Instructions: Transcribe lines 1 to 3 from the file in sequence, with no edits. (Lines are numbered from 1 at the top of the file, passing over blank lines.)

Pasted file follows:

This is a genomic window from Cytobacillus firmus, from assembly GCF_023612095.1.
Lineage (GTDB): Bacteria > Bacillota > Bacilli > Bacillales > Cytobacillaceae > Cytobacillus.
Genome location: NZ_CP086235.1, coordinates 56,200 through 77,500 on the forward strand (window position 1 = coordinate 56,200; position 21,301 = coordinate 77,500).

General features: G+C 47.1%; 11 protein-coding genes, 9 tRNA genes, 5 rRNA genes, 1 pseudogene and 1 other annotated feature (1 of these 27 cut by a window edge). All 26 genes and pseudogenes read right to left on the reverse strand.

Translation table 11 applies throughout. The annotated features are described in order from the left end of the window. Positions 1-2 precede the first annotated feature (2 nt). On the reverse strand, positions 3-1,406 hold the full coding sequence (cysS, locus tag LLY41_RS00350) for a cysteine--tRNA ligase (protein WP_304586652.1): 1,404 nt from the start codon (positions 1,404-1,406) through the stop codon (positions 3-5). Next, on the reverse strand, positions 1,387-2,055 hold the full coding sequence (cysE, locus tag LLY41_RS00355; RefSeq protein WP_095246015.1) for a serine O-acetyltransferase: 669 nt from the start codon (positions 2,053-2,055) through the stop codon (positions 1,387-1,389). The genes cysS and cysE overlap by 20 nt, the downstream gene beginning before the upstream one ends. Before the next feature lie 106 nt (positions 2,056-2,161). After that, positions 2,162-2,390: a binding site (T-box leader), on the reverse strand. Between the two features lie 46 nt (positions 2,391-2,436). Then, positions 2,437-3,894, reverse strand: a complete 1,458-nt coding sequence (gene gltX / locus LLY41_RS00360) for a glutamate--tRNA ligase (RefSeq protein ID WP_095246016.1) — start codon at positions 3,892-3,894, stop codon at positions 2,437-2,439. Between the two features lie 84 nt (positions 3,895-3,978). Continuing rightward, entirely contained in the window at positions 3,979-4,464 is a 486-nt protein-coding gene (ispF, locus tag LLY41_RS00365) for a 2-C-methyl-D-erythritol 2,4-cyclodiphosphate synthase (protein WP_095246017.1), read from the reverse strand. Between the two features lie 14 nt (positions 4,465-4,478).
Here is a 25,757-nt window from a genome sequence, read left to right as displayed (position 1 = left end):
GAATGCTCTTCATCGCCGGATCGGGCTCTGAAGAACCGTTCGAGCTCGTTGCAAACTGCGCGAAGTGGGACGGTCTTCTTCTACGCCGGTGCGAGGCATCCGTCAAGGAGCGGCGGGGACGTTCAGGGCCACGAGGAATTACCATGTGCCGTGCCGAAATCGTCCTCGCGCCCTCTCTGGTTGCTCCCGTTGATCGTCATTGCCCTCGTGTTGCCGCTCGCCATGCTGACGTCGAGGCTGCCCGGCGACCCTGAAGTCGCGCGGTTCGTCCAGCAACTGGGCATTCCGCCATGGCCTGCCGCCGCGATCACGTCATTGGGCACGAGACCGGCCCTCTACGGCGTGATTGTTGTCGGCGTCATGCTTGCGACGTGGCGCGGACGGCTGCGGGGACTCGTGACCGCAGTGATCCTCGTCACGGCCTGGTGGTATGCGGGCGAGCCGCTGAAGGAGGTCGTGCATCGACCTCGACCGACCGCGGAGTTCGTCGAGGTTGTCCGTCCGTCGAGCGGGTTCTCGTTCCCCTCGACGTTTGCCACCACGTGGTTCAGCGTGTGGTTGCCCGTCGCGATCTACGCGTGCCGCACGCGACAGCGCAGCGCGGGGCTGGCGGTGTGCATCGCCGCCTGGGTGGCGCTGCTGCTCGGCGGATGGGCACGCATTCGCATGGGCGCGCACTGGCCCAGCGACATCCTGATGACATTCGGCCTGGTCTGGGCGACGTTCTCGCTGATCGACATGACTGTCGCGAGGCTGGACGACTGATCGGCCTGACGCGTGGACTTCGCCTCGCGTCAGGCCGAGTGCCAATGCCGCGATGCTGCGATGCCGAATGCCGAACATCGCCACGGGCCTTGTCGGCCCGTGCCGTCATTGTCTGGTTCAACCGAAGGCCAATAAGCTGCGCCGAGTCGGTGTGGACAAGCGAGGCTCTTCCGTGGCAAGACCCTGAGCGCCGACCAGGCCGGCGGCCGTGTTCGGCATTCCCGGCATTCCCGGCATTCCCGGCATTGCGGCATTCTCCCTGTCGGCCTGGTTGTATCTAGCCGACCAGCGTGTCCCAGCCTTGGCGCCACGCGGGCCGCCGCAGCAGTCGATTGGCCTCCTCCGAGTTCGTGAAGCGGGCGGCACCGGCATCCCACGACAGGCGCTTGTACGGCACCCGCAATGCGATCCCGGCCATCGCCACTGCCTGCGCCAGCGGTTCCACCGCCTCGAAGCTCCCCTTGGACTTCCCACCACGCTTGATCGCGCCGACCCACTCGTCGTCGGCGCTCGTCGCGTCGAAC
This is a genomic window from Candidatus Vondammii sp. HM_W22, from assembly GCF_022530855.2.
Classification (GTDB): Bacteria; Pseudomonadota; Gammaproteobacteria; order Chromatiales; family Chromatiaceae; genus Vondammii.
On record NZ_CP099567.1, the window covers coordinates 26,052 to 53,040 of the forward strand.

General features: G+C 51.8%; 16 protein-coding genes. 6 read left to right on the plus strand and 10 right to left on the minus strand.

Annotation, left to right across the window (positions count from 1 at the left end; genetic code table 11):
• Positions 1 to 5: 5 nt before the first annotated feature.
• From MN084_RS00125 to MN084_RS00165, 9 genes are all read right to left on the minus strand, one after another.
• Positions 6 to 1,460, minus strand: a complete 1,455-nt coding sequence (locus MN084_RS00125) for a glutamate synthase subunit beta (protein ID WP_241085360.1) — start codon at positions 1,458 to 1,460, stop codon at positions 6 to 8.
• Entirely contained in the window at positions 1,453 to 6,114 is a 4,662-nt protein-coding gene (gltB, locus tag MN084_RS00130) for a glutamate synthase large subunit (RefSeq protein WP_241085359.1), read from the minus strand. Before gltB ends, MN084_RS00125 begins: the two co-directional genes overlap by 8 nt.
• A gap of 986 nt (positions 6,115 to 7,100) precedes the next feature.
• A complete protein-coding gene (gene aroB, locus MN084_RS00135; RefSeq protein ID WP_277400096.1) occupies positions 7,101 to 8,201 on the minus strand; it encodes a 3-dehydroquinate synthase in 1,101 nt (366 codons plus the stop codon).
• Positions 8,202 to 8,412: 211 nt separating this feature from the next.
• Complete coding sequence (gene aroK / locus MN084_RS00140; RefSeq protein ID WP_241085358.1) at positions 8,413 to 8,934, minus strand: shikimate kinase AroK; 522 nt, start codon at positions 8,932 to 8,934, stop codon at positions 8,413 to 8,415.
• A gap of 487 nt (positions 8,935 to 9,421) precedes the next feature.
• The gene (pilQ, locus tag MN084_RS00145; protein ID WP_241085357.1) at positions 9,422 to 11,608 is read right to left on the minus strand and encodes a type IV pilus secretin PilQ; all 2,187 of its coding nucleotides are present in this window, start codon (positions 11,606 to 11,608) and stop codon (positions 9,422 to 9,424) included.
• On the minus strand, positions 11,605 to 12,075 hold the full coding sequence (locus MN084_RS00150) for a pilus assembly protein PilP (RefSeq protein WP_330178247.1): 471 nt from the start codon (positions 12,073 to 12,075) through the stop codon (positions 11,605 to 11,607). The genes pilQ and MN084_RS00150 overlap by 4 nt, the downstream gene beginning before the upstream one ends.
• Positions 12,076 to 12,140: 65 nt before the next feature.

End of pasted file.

This is a genomic window from Cytobacillus firmus, from assembly GCF_023612095.1.
Lineage (GTDB): Bacteria > Bacillota > Bacilli > Bacillales > Cytobacillaceae > Cytobacillus.
Genome location: NZ_CP086235.1, coordinates 56,200 through 77,500 on the forward strand (window position 1 = coordinate 56,200; position 21,301 = coordinate 77,500).